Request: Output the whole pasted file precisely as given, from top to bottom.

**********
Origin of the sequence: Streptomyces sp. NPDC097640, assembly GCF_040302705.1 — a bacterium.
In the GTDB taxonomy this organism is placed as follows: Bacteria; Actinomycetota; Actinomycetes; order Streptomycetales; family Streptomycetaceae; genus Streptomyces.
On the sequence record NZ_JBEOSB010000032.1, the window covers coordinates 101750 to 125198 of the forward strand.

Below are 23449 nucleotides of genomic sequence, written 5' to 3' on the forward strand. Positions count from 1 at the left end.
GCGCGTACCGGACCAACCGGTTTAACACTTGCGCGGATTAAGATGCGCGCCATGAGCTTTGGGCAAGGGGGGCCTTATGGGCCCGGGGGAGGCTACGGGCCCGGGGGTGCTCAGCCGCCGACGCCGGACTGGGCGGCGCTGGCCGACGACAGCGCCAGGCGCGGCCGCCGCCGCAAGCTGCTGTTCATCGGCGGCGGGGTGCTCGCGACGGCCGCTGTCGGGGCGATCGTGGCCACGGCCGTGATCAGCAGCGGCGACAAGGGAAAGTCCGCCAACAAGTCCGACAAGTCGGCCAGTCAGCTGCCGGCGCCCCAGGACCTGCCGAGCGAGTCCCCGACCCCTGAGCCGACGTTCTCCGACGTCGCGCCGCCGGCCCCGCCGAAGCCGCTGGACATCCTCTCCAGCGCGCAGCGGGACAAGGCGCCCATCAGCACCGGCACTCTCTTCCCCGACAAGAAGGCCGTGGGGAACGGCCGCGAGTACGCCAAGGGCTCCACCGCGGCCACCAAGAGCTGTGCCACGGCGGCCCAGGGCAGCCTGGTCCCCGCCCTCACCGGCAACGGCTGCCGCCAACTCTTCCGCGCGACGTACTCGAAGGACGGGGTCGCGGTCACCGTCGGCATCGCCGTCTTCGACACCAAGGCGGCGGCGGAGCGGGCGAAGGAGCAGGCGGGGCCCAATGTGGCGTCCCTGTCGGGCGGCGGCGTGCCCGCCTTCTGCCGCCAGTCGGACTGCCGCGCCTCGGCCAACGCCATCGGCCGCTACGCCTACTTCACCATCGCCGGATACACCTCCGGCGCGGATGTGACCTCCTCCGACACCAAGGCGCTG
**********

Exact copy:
Origin of the sequence: Streptomyces sp. NPDC097640, assembly GCF_040302705.1 — a bacterium.
In the GTDB taxonomy this organism is placed as follows: Bacteria; Actinomycetota; Actinomycetes; order Streptomycetales; family Streptomycetaceae; genus Streptomyces.
On the sequence record NZ_JBEOSB010000032.1, the window covers coordinates 101750 to 125198 of the forward strand.

Below are 23449 nucleotides of genomic sequence, written 5' to 3' on the forward strand. Positions count from 1 at the left end.
GCGCGTACCGGACCAACCGGTTTAACACTTGCGCGGATTAAGATGCGCGCCATGAGCTTTGGGCAAGGGGGGCCTTATGGGCCCGGGGGAGGCTACGGGCCCGGGGGTGCTCAGCCGCCGACGCCGGACTGGGCGGCGCTGGCCGACGACAGCGCCAGGCGCGGCCGCCGCCGCAAGCTGCTGTTCATCGGCGGCGGGGTGCTCGCGACGGCCGCTGTCGGGGCGATCGTGGCCACGGCCGTGATCAGCAGCGGCGACAAGGGAAAGTCCGCCAACAAGTCCGACAAGTCGGCCAGTCAGCTGCCGGCGCCCCAGGACCTGCCGAGCGAGTCCCCGACCCCTGAGCCGACGTTCTCCGACGTCGCGCCGCCGGCCCCGCCGAAGCCGCTGGACATCCTCTCCAGCGCGCAGCGGGACAAGGCGCCCATCAGCACCGGCACTCTCTTCCCCGACAAGAAGGCCGTGGGGAACGGCCGCGAGTACGCCAAGGGCTCCACCGCGGCCACCAAGAGCTGTGCCACGGCGGCCCAGGGCAGCCTGGTCCCCGCCCTCACCGGCAACGGCTGCCGCCAACTCTTCCGCGCGACGTACTCGAAGGACGGGGTCGCGGTCACCGTCGGCATCGCCGTCTTCGACACCAAGGCGGCGGCGGAGCGGGCGAAGGAGCAGGCGGGGCCCAATGTGGCGTCCCTGTCGGGCGGCGGCGTGCCCGCCTTCTGCCGCCAGTCGGACTGCCGCGCCTCGGCCAACGCCATCGGCCGCTACGCCTACTTCACCATCGCCGGATACACCTCCGGCGCGGATGTGACCTCCTCCGACACCAAGGCGCTG